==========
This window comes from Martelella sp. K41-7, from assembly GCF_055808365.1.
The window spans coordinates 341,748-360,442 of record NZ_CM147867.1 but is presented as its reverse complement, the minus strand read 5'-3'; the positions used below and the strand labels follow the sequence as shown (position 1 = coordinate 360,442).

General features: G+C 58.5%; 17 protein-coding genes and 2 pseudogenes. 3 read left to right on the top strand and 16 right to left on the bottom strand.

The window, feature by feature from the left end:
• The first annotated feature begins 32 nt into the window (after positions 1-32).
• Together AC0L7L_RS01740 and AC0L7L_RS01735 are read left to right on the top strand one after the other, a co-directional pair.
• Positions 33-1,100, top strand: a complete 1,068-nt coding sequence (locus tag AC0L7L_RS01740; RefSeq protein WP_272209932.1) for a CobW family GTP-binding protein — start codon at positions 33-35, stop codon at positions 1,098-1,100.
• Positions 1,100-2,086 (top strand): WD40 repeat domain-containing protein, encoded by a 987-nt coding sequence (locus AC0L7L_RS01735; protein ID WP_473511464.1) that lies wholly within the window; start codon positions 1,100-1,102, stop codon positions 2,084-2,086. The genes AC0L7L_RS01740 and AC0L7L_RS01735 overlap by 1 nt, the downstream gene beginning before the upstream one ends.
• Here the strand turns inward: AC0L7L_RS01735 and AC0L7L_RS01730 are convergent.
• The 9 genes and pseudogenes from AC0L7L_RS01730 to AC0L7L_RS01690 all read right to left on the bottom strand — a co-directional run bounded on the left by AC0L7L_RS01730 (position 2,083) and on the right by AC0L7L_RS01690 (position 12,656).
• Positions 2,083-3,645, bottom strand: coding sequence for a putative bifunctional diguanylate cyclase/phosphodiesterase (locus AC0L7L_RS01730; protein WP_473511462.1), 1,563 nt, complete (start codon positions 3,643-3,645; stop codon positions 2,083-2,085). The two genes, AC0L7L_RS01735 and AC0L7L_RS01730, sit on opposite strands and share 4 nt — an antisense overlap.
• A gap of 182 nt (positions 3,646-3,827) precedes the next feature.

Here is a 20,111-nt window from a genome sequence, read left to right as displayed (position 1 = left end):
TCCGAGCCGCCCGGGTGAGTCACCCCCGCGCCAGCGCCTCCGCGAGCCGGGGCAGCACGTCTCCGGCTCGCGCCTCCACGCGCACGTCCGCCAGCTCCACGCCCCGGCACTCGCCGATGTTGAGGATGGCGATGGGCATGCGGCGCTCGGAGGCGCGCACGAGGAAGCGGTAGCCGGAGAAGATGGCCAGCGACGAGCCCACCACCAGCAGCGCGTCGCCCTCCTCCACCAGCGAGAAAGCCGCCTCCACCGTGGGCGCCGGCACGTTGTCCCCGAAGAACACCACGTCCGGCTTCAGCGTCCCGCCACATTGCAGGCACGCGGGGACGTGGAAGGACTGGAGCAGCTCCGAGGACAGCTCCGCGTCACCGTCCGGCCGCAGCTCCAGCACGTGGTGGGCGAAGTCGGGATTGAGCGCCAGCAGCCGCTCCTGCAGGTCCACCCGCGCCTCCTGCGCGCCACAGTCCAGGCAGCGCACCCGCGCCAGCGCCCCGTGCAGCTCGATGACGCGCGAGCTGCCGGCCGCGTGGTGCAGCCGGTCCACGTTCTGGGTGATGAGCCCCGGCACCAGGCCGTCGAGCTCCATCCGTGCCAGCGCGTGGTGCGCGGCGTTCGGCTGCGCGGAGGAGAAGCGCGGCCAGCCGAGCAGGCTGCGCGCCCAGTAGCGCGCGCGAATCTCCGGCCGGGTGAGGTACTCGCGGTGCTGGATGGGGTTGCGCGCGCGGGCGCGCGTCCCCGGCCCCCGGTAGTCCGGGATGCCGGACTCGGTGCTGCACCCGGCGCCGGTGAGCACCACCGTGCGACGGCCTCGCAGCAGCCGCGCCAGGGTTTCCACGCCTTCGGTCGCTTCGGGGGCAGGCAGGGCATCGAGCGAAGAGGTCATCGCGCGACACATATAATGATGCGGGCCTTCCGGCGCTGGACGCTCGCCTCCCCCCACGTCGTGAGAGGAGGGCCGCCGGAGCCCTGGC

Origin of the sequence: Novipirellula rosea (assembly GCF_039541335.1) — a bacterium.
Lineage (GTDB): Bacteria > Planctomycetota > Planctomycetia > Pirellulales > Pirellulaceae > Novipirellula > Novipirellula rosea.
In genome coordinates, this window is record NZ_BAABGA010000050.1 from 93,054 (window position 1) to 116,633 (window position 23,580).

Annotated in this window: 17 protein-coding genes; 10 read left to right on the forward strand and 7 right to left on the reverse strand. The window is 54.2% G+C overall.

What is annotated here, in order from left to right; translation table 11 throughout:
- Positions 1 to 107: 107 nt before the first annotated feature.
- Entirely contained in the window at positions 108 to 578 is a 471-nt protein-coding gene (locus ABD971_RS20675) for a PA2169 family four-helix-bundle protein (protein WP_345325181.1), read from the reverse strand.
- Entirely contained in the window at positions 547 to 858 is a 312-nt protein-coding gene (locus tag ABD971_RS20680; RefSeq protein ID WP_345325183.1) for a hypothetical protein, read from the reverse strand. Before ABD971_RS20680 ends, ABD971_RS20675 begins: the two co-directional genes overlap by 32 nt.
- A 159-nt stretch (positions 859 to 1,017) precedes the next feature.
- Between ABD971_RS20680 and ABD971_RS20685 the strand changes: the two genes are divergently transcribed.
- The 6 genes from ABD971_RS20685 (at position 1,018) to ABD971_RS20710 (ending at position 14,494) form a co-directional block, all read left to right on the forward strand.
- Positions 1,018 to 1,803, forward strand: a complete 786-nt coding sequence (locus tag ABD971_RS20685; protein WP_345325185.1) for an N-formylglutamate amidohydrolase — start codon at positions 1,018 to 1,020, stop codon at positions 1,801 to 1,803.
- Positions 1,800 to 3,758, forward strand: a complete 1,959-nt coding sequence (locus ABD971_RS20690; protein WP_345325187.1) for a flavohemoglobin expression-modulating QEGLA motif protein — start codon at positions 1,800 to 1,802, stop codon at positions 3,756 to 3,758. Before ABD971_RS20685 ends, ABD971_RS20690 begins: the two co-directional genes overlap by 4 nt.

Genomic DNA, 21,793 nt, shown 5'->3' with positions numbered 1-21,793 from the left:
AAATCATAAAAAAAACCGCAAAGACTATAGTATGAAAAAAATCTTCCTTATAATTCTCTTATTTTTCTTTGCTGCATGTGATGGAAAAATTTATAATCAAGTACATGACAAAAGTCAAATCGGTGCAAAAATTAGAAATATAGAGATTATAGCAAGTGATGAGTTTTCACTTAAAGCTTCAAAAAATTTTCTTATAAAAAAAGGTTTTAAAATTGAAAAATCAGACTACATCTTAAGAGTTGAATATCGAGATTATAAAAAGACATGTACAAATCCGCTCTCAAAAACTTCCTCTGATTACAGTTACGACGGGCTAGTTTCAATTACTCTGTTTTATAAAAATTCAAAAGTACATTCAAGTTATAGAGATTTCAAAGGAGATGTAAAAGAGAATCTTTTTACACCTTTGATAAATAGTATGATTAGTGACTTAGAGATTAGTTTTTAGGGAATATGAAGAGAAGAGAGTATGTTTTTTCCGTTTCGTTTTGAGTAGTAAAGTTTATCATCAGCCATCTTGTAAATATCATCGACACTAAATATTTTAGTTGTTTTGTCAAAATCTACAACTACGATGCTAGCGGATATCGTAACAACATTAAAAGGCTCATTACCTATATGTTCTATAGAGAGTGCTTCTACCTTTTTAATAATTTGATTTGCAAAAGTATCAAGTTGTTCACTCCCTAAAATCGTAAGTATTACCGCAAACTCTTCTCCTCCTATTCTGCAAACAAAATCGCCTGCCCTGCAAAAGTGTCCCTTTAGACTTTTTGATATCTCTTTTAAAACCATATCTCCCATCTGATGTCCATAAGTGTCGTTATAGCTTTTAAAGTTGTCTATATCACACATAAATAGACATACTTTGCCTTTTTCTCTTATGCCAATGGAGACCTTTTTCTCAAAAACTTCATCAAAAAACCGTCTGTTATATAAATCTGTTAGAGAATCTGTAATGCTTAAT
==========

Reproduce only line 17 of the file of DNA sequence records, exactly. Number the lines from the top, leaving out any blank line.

In genome coordinates, this window is record NZ_BAABGA010000050.1 from 93,054 (window position 1) to 116,633 (window position 23,580).